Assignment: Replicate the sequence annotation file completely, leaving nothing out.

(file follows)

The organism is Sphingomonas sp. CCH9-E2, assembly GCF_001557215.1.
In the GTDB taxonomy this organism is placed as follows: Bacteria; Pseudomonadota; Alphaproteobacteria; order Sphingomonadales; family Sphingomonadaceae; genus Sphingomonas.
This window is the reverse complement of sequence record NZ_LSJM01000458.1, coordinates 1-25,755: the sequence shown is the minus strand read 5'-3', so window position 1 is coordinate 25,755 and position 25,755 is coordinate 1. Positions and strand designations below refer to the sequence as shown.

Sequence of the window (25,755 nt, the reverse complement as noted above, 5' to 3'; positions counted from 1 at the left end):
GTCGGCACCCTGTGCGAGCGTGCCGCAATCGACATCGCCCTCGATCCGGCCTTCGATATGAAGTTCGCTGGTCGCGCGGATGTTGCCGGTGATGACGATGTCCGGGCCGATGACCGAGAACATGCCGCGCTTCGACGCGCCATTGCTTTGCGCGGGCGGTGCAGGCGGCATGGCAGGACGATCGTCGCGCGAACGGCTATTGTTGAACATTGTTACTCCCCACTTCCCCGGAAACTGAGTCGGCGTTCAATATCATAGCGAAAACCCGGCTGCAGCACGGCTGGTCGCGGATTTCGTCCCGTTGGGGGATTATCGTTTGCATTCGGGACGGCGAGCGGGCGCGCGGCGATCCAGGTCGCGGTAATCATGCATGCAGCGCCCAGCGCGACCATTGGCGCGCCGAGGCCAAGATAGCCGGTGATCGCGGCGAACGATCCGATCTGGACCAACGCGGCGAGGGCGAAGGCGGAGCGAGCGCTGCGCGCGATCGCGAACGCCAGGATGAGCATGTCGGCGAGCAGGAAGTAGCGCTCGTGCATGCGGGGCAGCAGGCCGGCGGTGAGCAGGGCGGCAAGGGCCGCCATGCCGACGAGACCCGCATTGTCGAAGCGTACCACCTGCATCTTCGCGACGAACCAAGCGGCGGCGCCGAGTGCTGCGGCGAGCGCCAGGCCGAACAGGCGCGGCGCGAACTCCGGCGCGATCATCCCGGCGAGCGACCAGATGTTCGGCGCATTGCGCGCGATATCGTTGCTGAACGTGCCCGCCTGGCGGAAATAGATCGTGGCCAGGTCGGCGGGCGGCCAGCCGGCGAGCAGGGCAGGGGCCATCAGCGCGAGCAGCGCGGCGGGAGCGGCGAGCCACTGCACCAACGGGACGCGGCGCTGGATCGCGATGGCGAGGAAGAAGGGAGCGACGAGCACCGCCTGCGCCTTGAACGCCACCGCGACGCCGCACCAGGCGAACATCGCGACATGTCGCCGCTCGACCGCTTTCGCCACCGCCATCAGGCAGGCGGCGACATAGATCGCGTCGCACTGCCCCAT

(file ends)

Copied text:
The organism is Sphingomonas sp. CCH9-E2, assembly GCF_001557215.1.
In the GTDB taxonomy this organism is placed as follows: Bacteria; Pseudomonadota; Alphaproteobacteria; order Sphingomonadales; family Sphingomonadaceae; genus Sphingomonas.
This window is the reverse complement of sequence record NZ_LSJM01000458.1, coordinates 1-25,755: the sequence shown is the minus strand read 5'-3', so window position 1 is coordinate 25,755 and position 25,755 is coordinate 1. Positions and strand designations below refer to the sequence as shown.

Sequence of the window (25,755 nt, the reverse complement as noted above, 5' to 3'; positions counted from 1 at the left end):
GTCGGCACCCTGTGCGAGCGTGCCGCAATCGACATCGCCCTCGATCCGGCCTTCGATATGAAGTTCGCTGGTCGCGCGGATGTTGCCGGTGATGACGATGTCCGGGCCGATGACCGAGAACATGCCGCGCTTCGACGCGCCATTGCTTTGCGCGGGCGGTGCAGGCGGCATGGCAGGACGATCGTCGCGCGAACGGCTATTGTTGAACATTGTTACTCCCCACTTCCCCGGAAACTGAGTCGGCGTTCAATATCATAGCGAAAACCCGGCTGCAGCACGGCTGGTCGCGGATTTCGTCCCGTTGGGGGATTATCGTTTGCATTCGGGACGGCGAGCGGGCGCGCGGCGATCCAGGTCGCGGTAATCATGCATGCAGCGCCCAGCGCGACCATTGGCGCGCCGAGGCCAAGATAGCCGGTGATCGCGGCGAACGATCCGATCTGGACCAACGCGGCGAGGGCGAAGGCGGAGCGAGCGCTGCGCGCGATCGCGAACGCCAGGATGAGCATGTCGGCGAGCAGGAAGTAGCGCTCGTGCATGCGGGGCAGCAGGCCGGCGGTGAGCAGGGCGGCAAGGGCCGCCATGCCGACGAGACCCGCATTGTCGAAGCGTACCACCTGCATCTTCGCGACGAACCAAGCGGCGGCGCCGAGTGCTGCGGCGAGCGCCAGGCCGAACAGGCGCGGCGCGAACTCCGGCGCGATCATCCCGGCGAGCGACCAGATGTTCGGCGCATTGCGCGCGATATCGTTGCTGAACGTGCCCGCCTGGCGGAAATAGATCGTGGCCAGGTCGGCGGGCGGCCAGCCGGCGAGCAGGGCAGGGGCCATCAGCGCGAGCAGCGCGGCGGGAGCGGCGAGCCACTGCACCAACGGGACGCGGCGCTGGATCGCGATGGCGAGGAAGAAGGGAGCGACGAGCACCGCCTGCGCCTTGAACGCCACCGCGACGCCGCACCAGGCGAACATCGCGACATGTCGCCGCTCGACCGCTTTCGCCACCGCCATCAGGCAGGCGGCGACATAGATCGCGTCGCACTGCCCCAT